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HomeFeatured ArticlesTransverse Vs Longitudinal | Engine Placement Explained

Transverse Vs Longitudinal | Engine Placement Explained

Engine placement might not appear something important but its layout plays a huge role in a car’s design. The placement mainly determines if the car will be rear or front-wheel drive. Let’s take a look at these two placements, what they are and how they affect a car and its dynamics.

Transverse Engine Placement

Front Wheel Drive Vehicle
Transverse Engine Placement | Image Source: (1)

This engine placement can be described as the engine mounted in such a way that it is perpendicular to the direction of cars travel. The cylinders go from right to left while the travel is a straight line which makes it perpendicular to the direction of travel.

Transverse engines are usually used for front-wheel-drive cars. It connects directly to a transaxle which then is connected to the half shafts and CV joints completing the transmission by linking with the wheels. More on transaxles here.


  • This engine placement allows for more freedom as the automakers can keep the car length unchanged but still get more space on the inside. This allows for more boot space or even more passenger space.
  • Transverse engine placement also puts most of the car’s weight on the front tires. This helps with improving the traction of tyres in a front-wheel-drive but it is likely to increase understeer.
  • Due to being front-wheel driven, there are fewer drivetrain components which allow for better weight management making the car lighter. This also reduces manufacturing costs and this makes the car cheaper.
  • Even the power transmission losses are lower in a vehicle with a transversely mounted engine.


  • The engine placement causes torque steer. As the engine is placed a bit towards the side, one of the driveshafts will be bigger than the other. This longer driveshaft will have lower torsional stiffness which means it will steer towards the side with the longer driveshaft. This problem is solved by using a hollow shaft and a solid shaft causing both shafts to have the same stiffness.
  • The engine size is restricted heavily which in turn restricts the power output you get from the car. Too big of an engine simply won’t fit.

Onwards to longitudinal engine placement, the choice for high-performance cars.

Longitudinal Engine Placement

Rear Wheel Drive
Engine Placement | Longitudinal | Image Source: (1)

Mostly used in front-engine rear-wheel drive, the longitudinal engine has its cylinders in a front to back orientation making them parallel to the direction of the travel. These are usually used in high-performance cars due to multiple advantages they provide over transverse engines, which are mentioned below.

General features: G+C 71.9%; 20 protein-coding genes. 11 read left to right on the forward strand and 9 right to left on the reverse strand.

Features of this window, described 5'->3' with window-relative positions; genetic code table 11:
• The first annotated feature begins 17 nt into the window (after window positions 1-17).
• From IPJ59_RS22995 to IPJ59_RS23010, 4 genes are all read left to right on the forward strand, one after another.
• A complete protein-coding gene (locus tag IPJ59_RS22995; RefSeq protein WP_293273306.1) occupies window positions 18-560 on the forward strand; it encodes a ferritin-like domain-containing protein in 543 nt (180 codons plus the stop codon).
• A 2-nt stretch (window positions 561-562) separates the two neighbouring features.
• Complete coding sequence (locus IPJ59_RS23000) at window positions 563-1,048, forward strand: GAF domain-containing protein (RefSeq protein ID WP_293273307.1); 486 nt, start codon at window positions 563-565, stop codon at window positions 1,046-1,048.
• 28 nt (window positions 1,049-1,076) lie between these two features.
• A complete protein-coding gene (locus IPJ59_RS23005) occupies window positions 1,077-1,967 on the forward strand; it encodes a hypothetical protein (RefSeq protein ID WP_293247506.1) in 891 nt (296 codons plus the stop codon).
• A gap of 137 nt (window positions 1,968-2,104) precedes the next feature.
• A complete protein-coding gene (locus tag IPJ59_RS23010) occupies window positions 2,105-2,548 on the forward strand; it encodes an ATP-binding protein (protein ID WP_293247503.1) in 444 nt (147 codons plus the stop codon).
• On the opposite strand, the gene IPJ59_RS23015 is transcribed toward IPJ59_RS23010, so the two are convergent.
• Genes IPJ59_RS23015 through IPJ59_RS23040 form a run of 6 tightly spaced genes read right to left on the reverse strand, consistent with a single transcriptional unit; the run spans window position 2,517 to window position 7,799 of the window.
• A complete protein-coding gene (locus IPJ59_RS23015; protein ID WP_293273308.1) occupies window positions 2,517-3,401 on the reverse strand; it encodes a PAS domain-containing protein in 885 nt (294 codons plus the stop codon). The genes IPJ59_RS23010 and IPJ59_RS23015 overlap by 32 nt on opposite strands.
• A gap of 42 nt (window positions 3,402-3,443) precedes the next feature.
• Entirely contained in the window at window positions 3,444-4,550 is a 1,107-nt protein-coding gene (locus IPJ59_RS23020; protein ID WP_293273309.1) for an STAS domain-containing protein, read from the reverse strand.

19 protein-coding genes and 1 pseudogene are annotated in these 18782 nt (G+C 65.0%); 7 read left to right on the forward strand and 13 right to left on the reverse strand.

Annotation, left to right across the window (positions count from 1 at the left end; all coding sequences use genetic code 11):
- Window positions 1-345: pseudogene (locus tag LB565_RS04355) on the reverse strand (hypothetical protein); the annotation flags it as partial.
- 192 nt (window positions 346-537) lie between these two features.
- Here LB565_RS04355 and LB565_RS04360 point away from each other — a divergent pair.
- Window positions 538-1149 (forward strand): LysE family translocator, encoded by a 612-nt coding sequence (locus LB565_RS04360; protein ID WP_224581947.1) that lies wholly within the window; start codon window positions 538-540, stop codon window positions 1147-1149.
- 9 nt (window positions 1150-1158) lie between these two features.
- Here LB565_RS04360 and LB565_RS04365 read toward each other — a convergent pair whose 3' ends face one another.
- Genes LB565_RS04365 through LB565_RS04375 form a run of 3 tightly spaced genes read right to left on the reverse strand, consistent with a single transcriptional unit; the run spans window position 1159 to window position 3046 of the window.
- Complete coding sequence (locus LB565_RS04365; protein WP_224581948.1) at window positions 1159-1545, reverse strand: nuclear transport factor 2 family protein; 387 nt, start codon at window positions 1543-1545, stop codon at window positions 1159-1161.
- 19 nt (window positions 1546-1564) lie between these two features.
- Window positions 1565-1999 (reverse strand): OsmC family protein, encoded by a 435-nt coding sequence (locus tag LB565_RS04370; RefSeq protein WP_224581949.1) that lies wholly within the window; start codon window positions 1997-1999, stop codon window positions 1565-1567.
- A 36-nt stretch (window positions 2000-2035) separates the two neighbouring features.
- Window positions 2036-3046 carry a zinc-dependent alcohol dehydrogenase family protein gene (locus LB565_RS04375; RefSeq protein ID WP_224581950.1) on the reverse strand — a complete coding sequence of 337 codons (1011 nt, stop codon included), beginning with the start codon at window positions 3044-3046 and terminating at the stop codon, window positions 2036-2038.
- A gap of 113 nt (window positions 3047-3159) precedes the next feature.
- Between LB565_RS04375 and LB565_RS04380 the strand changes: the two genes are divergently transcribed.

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  • This one is applicable for front-engine rear-wheel drive and rear-engine rear-wheel drive. The formerly stated configuration allows for really good front to rear weight distribution due to engine in the front and differential in the back. This is better for cars that need to make tight turns and is thus better than what transverse offers.
  • They offer more power as the engine can be quite big and thus have more displacement.


  • Longitudinal engines take up more space thus reducing cabin space. Increasing cars length to counter this is not optimal as these engines are usually made for powerful cars which don’t need extra weight.
  • They are less efficient than transverse because of the driven wheel being in the rear. This makes the rotational energy change direction which wastes energy.
  • Due to more parts involved in the drivetrain, it makes the car heavy and costlier to manufacture.

Which Is Better?

Engine Placement
Engine Placement | Which one is better? | Image Source: (1)

This is another one of those ‘both are good in their own ways’ kind of answer. Transverse placement is certainly good for low to mid-range cars as they are more efficient and cheaper to make and don’t take up a lot of space. Longitudinal on the other hand offers better power due to having bigger engines and good handling because of their front to rear weight distribution ratio.

Also, Read 8 Reasons Why Nissan Magnite Can Take On The Rivals

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They both certainly work well enough in what they excel and as such are still used and are still being improved upon.

Informative: VVT (Variable Valve Timing) and its Features Explained

Utkarsh Bhardwaj
Technical Content Strategist at GoMechanic | Big Time Petrolhead with the passion for building cars and driving those beauties.


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